Dear CF community,
My name is Corey Nislow, I am a 51-year-old academic researcher who has spent the last 30 years studying how genes affect traits. For a bit of my background you can find me here:
www.creativedestructionlab.com/people/corey-nislow/ and here scholar.google.ca/citations?user=n1e6LlcAAAAJ&hl=en .
My reason for writing is simple. Just over a year ago, I was introduced to Jeanne Barnett, and since then my approach to science has changed from “this research can one day improve human health” to “we have the obligation to change the way research is done, by listening to patients and their caregivers, and disrupting the status quo“.
We have spectacular tools and technologies; we can sequence our genomes and document our heath on the web- here is my genome: chemogenomics.pharmacy.ubc.ca/genomes/cnislow/ – but most importantly, we have the conviction.
You have responded to our survey, we are at 657 and counting as of yesterday. I am asking you to help us reach 1000 responses. If you have been wondering if you should participate or know someone who is considering, now is the time. We will take your collective voices to make 2018 the year that Pharma and Biotech took note and started to listen to us and to hear us.
Thank you and wishing everyone a HNY.
Dr. Corey Nislow is an associate professor in the Faculty of Pharmaceutical Sciences, a cofounder and director of the Sequencing + Bioinformatics Consortium, and an advisor to the Advanced Research Computing group, all at the University of British Columbia, as well as a cofounder of Genetic Networks LLC. Formerly, he served as group leader in two biotechnology companies (MJ Research and Cytokinetics Inc., in the San Francisco Bay area) and as a Senior Genome Scientist at Stanford University. He was also an associate professor at the University of Toronto and Director of the Donnelly Sequencing Centre.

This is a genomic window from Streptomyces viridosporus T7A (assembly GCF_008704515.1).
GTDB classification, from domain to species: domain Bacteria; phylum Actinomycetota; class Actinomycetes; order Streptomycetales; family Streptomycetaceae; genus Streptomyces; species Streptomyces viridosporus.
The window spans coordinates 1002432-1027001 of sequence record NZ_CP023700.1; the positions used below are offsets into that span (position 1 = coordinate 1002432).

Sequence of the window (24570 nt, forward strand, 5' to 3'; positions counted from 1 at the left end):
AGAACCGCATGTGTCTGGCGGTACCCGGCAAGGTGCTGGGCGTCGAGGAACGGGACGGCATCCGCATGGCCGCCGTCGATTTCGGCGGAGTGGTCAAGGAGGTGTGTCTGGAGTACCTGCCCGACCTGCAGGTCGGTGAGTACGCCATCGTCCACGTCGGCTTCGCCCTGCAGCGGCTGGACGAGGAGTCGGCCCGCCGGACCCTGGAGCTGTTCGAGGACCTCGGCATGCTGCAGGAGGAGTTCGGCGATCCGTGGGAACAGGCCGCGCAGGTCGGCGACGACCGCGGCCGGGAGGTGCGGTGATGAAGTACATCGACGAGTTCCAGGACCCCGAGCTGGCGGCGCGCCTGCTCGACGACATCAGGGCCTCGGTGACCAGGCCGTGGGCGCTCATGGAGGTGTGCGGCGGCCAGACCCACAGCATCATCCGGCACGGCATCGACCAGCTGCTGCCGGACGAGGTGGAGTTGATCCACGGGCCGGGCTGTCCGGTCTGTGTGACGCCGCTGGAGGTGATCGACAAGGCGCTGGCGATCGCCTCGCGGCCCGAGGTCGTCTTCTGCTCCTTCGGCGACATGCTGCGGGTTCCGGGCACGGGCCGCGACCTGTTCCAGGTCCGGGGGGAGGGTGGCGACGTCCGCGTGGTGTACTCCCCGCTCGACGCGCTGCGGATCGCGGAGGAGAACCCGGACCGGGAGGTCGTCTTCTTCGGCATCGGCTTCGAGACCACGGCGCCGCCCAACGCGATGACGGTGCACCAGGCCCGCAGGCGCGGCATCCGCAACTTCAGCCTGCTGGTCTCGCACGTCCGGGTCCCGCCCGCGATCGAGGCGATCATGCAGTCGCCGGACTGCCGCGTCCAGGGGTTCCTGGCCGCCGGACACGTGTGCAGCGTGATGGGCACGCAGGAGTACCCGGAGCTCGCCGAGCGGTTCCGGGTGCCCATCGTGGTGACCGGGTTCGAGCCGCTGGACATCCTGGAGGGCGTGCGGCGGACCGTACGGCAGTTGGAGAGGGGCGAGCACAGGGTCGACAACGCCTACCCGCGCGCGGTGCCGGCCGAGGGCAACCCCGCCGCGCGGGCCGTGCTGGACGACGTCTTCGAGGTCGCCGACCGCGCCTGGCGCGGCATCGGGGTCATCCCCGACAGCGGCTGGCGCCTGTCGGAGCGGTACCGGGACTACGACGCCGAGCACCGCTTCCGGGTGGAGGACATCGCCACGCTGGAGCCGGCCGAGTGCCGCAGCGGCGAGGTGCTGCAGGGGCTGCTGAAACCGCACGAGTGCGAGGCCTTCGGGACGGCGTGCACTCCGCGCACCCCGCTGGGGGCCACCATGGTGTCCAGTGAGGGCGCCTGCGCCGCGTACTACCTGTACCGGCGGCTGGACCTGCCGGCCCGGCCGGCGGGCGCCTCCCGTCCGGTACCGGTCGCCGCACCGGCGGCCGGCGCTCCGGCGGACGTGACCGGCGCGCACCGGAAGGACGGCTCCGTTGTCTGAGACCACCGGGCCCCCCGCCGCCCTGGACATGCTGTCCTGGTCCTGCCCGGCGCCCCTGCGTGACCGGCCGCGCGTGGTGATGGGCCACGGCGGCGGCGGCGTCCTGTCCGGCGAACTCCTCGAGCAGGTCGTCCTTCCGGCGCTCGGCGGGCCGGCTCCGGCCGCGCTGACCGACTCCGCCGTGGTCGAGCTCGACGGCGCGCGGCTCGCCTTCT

Dr. Nislow is a cell biologist and geneticist whose lab employs genomics and develops biotechnology tools to address both fundamental and applied biological questions using technologies such as parallel genome-wide chemical genomic screens, high throughput cell-based screens, and next generation sequencing. His research program has developed and deployed an array of chemical genomic tools for systems biology, including protocols to perform genome-wide screens on the International Space Station, to which he has launched four science missions. He is the lead researcher for the Genomics for Precision Drug Therapy in the Community Pharmacy, a first-in-Canada trial that empowers patients to directly access their genome data for medication management. Dr. Nislow has been involved in a few notable scientific projects; cloning the first human mitotic kinesin, identifying the founding member of the SET family of chromatin modifiers, and producing the first comprehensive genome-wide map of nucleosome occupancy in an organism. Dr. Nislow is an accomplished academic with 170 peer-reviewed publications and six patents as well as an enthusiastic instructor who enjoys teaching all aspects of biotechnology, genomics, and drug discovery for students and trainees.
Dr. Nislow completed a bachelor of arts in developmental biology at New College (Sarasota, Florida) and a PhD in cell and molecular biology at the University of Colorado (Boulder, Colorado). He was an American Cancer Society Postdoctoral Fellow and serves on the editorial boards of several academic journals.